Unravelling the bioherbicide potential of Eucalyptus globulus Labill: Biochemistry and effects of its aqueous extract
UNIVERSAL IDENTIFIER: http://hdl.handle.net/11093/3712
EDITED VERSION: https://dx.plos.org/10.1371/journal.pone.0192872
UNESCO SUBJECT: 2417 Biología Vegetal (Botánica)
DOCUMENT TYPE: article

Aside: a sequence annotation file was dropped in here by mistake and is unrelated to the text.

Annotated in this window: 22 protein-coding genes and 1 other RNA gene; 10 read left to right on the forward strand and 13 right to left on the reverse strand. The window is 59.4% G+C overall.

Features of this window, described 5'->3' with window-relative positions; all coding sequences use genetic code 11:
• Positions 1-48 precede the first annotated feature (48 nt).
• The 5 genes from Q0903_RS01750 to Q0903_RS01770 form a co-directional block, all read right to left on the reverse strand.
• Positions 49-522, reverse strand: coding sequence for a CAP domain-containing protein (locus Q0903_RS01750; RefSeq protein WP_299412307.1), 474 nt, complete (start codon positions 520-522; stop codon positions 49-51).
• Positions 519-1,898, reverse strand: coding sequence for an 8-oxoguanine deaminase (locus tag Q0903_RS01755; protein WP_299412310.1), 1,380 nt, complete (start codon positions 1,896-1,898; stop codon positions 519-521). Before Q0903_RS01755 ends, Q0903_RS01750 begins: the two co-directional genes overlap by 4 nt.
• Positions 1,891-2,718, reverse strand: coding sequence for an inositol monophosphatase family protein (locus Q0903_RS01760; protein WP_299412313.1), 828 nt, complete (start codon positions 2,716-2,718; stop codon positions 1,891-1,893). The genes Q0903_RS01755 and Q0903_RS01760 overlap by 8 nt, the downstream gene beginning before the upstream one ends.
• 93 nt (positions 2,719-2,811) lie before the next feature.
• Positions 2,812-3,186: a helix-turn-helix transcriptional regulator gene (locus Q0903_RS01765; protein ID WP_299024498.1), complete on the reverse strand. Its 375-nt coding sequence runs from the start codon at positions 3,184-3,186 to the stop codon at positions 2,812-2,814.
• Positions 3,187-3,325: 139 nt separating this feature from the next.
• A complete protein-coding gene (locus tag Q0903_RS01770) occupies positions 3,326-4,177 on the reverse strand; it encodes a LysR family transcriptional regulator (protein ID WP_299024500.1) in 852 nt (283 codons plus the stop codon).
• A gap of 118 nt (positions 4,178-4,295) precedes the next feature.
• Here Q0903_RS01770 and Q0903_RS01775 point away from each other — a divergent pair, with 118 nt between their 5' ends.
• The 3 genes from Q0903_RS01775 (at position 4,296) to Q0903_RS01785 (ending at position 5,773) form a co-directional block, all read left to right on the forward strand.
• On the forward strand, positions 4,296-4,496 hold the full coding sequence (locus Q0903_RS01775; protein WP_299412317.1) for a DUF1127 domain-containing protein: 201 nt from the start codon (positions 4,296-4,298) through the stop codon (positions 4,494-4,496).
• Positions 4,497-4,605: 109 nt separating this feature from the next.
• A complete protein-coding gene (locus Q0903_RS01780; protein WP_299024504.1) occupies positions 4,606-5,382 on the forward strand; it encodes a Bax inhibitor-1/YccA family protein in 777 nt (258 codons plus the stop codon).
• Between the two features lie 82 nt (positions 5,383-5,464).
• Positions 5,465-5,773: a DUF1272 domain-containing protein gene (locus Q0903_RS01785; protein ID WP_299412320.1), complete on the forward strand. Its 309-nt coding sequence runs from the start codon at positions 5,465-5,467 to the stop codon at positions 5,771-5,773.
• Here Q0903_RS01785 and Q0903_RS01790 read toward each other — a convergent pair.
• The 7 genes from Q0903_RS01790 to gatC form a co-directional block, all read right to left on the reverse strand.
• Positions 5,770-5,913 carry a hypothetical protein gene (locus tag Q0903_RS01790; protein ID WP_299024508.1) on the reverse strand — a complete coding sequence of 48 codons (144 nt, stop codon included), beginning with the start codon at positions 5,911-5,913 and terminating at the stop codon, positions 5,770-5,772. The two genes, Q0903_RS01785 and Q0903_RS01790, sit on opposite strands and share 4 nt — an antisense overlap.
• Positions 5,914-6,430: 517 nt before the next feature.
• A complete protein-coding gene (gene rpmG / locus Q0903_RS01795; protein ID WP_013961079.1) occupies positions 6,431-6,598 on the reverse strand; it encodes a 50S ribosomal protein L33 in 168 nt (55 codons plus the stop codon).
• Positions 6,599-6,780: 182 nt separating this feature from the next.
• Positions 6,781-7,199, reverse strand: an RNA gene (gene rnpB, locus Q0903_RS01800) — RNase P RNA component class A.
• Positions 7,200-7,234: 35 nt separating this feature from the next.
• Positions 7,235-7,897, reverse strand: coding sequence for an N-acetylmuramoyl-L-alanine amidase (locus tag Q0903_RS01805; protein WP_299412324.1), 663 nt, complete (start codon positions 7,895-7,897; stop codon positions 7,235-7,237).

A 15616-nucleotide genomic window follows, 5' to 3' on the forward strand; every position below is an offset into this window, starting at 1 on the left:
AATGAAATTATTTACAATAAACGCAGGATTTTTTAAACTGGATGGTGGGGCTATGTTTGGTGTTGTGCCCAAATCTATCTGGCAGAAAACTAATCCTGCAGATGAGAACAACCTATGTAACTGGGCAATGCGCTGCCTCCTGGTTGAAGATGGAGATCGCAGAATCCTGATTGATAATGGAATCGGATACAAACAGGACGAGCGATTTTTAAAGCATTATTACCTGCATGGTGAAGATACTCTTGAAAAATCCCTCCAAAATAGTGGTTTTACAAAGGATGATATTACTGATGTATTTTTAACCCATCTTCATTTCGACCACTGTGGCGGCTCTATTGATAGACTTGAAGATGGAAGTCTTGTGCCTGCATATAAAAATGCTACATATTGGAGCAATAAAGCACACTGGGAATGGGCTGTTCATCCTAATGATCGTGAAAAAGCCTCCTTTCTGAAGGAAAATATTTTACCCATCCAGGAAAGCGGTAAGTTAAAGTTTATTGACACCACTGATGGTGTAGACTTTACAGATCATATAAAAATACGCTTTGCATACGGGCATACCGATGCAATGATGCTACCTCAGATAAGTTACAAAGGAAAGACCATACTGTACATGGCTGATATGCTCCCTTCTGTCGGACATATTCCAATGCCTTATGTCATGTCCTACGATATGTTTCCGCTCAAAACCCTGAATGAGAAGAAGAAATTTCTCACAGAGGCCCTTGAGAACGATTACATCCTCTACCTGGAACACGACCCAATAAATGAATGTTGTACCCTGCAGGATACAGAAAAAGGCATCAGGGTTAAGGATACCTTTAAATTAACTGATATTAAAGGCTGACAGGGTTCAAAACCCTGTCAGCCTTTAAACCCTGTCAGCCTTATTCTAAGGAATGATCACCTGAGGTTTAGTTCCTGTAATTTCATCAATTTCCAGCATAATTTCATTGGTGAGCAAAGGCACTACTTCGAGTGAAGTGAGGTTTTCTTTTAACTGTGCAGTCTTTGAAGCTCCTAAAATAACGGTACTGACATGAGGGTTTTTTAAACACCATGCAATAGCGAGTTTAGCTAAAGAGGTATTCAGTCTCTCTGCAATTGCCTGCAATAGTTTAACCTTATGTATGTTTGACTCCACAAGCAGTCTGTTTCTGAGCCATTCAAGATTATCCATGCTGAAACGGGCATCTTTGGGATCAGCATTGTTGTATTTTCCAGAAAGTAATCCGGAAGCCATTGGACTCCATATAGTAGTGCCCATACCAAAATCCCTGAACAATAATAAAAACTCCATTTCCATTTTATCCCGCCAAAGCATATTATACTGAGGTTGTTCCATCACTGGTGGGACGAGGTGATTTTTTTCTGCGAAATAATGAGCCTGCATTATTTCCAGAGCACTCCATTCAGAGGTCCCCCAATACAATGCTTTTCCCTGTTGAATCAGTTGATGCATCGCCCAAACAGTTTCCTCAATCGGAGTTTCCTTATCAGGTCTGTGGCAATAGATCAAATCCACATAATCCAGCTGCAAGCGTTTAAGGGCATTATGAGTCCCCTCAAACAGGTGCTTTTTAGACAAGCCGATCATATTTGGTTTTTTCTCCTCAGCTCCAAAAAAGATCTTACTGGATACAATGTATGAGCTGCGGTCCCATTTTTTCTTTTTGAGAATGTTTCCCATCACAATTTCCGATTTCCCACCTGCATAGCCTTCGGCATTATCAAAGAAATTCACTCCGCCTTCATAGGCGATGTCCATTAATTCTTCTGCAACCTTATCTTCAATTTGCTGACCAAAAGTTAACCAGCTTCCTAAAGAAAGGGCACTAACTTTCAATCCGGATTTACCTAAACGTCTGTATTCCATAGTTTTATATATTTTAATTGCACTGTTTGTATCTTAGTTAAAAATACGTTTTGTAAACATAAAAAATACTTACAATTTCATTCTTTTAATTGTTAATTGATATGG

In the worldwide search for new strategies in sustainable weed management, the use of plant species able to produce and release phytotoxic compounds into the environment could be an effective alternative to synthetic herbicides. Eucalyptus globulus Labill. is known to be a source of biologically active compounds responsible for its phytotoxic and allelopathic properties. Our previous results demonstrated the bioherbicide potential of eucalyptus leaves incorporated into the soil as a green manure, probably through the release of phytotoxins into the soil solution. Thus, the aims of this study were to understand the phytotoxicity of the eucalyptus leaves aqueous extract applied in pre- and post-emergence, and to identify and quantify its potentially phytotoxic water-soluble compounds. The effects were tested on the germination and early growth of the model target species Lactuca sativa and Agrostis stolonifera, and on physiological parameters of L. sativa adult plants after watering or spraying application. Dose-response curves and ED50 and ED80 values for eucalyptus aqueous extracts revealed pre-emergence inhibitory effects on both target species, effects being comparable to the herbicide metolachlor. While spraying treatment reduced the aerial and root biomass and increased the dry weight/fresh weight ratio of lettuce adult plants, watering application reduced protein contents and chlorophyll concentrations with respect to control, reflecting different modes of action depending on the site of phytotoxin entry. Via HPLC analyses, a total of 8 phenolic compounds (chlorogenic, two ρ-coumaric derivatives, ellagic, hyperoside, rutin, quercitrin, and kaempferol 3-O-glucoside) and other 5 low weight organic acids (citric, malic, shikimic, succinic and fumaric acids) were obtained from aqueous extract, the latter being identified for the first time in E. globulus. Despite some phytotoxic effects were found on lettuce adult plants, the use of eucalyptus aqueous extract would be discarded in post-emergence, whereas it was promising as a pre-emergence bioherbicide.
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